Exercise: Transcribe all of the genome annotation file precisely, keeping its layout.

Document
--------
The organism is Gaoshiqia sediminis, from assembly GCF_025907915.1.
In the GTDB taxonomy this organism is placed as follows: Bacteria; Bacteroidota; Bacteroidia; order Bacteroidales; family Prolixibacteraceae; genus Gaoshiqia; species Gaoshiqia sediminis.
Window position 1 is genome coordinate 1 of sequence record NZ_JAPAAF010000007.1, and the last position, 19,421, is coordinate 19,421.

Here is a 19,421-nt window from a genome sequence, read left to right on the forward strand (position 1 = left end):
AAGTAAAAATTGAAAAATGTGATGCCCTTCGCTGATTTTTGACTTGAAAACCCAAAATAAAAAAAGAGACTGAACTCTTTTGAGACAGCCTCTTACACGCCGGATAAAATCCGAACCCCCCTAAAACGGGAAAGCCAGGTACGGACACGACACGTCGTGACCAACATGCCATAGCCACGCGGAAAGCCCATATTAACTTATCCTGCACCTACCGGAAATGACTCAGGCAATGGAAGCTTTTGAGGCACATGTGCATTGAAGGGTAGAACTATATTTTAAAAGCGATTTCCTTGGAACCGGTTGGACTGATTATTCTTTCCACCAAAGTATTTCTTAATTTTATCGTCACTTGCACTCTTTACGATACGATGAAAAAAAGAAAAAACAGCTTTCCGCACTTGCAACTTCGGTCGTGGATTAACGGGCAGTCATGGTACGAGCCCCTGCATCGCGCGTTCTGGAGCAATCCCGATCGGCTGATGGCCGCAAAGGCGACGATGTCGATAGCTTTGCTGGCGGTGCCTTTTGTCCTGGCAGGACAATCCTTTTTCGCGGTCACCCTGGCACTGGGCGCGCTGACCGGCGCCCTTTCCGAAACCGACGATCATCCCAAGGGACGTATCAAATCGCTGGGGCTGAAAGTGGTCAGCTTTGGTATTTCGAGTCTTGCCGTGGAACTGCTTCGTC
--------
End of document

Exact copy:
The organism is Gaoshiqia sediminis, from assembly GCF_025907915.1.
In the GTDB taxonomy this organism is placed as follows: Bacteria; Bacteroidota; Bacteroidia; order Bacteroidales; family Prolixibacteraceae; genus Gaoshiqia; species Gaoshiqia sediminis.
Window position 1 is genome coordinate 1 of sequence record NZ_JAPAAF010000007.1, and the last position, 19,421, is coordinate 19,421.

Here is a 19,421-nt window from a genome sequence, read left to right on the forward strand (position 1 = left end):
AAGTAAAAATTGAAAAATGTGATGCCCTTCGCTGATTTTTGACTTGAAAACCCAAAATAAAAAAAGAGACTGAACTCTTTTGAGACAGCCTCTTACACGCCGGATAAAATCCGAACCCCCCTAAAACGGGAAAGCCAGGTACGGACACGACACGTCGTGACCAACATGCCATAGCCACGCGGAAAGCCCATATTAACTTATCCTGCACCTACCGGAAATGACTCAGGCAATGGAAGCTTTTGAGGCACATGTGCATTGAAGGGTAGAACTATATTTTAAAAGCGATTTCCTTGGAACCGGTTGGACTGATTATTCTTTCCACCAAAGTATTTCTTAATTTTATCGTCACTTGCACTCTTTACGATACGATGAAAAAAAGAAAAAACAGCTTTCCGCACTTGCAACTTCGGTCGTGGATTAACGGGCAGTCATGGTACGAGCCCCTGCATCGCGCGTTCTGGAGCAATCCCGATCGGCTGATGGCCGCAAAGGCGACGATGTCGATAGCTTTGCTGGCGGTGCCTTTTGTCCTGGCAGGACAATCCTTTTTCGCGGTCACCCTGGCACTGGGCGCGCTGACCGGCGCCCTTTCCGAAACCGACGATCATCCCAAGGGACGTATCAAATCGCTGGGGCTGAAAGTGGTCAGCTTTGGTATTTCGAGTCTTGCCGTGGAACTGCTTCGTC